6. Hypothyroidism

An underactive thyroid gland (hypothyroidism) will wreak havoc on your body—resulting in hair loss, raging hormones, weight gains, and energy drain. Hypothyroidism limits the hormones necessary for metabolism, hair growth, and other major body functions.

“The thyroid gland helps to regulate the body’s metabolism by controlling the production of proteins and tissue use of oxygen. Any thyroid imbalance can therefore affect hair follicles,” says Anabel Kingsley, a leading trichologist at the Philip Kingsley Clinic in London, to Cosmopolitan. The source also notes that untreated hypothyroidism can lead into anemia, which can also cause hair loss.

7. Birth Control Pills

Messing with female hormone levels is never a pretty sight. Like pregnant and menopausal women, those who stop taking birth control pills can suffer sudden hair loss, or telogen effluvium, a condition caused by hormonal imbalance that shrinks hair follicles.

Even if you haven’t stopped taking birth controls pills and simply changed to a different hormonal type of contraception, it can lead to hair loss. “Whether you’re just starting it, discontinuing it, or changing brands, your body can react by causing the hair to go into an increased shedding mode,” says Francesca Fusco, MD, dermatologist at Wexler Dermatology in NYC and Assistant Clinical Professor of Dermatology at Mount Sinai, to SELF.

8. Steroid Use

Both men and women athletes can suffer the consequences of hair loss due to anabolic steroid abuse. However, hair should grow back in time once the drugs leave your system.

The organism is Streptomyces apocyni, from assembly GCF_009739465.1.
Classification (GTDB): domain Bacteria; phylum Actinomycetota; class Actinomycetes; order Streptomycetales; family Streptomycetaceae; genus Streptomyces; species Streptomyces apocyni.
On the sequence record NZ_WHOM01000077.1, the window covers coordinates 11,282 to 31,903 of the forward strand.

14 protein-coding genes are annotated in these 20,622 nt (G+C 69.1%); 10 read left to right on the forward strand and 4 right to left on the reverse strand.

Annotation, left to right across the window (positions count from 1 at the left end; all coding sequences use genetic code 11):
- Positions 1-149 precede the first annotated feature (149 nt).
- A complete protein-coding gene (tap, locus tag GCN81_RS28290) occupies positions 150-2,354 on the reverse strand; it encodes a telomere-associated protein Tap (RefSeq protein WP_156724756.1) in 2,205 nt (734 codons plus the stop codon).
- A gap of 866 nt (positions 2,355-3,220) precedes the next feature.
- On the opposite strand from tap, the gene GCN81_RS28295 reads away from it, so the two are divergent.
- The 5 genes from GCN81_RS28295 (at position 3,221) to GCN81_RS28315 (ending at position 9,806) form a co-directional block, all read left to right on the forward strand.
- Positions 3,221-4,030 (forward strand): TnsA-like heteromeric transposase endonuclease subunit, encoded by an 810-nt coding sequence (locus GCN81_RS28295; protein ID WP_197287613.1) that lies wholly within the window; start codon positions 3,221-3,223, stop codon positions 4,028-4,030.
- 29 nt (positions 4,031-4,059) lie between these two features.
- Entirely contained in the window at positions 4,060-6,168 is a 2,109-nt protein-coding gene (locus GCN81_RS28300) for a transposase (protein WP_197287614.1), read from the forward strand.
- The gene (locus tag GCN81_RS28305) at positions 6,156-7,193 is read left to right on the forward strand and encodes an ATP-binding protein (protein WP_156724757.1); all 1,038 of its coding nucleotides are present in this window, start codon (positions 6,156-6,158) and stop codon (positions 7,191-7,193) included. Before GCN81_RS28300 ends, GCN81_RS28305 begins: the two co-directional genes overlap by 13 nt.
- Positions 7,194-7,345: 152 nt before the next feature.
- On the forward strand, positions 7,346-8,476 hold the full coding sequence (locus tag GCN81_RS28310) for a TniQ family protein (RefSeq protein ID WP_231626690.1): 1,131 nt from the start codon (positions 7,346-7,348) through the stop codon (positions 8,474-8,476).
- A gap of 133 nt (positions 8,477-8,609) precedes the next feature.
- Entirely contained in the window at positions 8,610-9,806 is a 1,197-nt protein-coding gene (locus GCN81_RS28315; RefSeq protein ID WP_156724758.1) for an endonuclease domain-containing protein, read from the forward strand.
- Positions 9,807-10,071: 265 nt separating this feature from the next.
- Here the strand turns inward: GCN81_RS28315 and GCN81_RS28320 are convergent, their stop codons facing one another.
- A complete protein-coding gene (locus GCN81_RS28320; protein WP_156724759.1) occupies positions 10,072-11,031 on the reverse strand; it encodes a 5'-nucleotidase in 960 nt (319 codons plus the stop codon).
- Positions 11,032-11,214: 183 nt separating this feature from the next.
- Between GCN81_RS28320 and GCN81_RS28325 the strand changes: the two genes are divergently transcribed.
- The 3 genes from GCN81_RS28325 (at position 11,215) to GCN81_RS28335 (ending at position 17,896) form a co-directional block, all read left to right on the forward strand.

9. Autoimmune Conditions

Many autoimmune conditions, such as lupus or Crohn’s disease, will result in immune cells that mistakenly attack the body and cause issues such as permanent hair loss or bald patches.

“An autoimmune condition makes the body recognize its own hair follicles as foreign and it attacks them and makes the hair fall out,” says Dr. Fusco to SELF. Some common autoimmune conditions that cause hair loss are lupus, rheumatoid arthritis, thyroid disease, certain types of anemia, and alopecia areata.

10. Hormone Imbalance

When in doubt, blame it on the hormones! Just kidding…a hormonal balance can actually cause hair loss in women, along with a number of other annoying side effects. Whenever our hormones are out of whack, it can cause all kinds of such effects, such as weight gain, acne, and hair loss.

“Hormones play a huge role in regulating the hair growth cycle,” says Kingsley when talking to Cosmopolitan. “[Estrogens] (female hormones) are ‘hair friendly’ and help to keep hairs in their growth phase for the optimal length of time. Androgens (male hormones) are not very hair friendly, and can shorten the hair growth cycle,” reports Kingsley.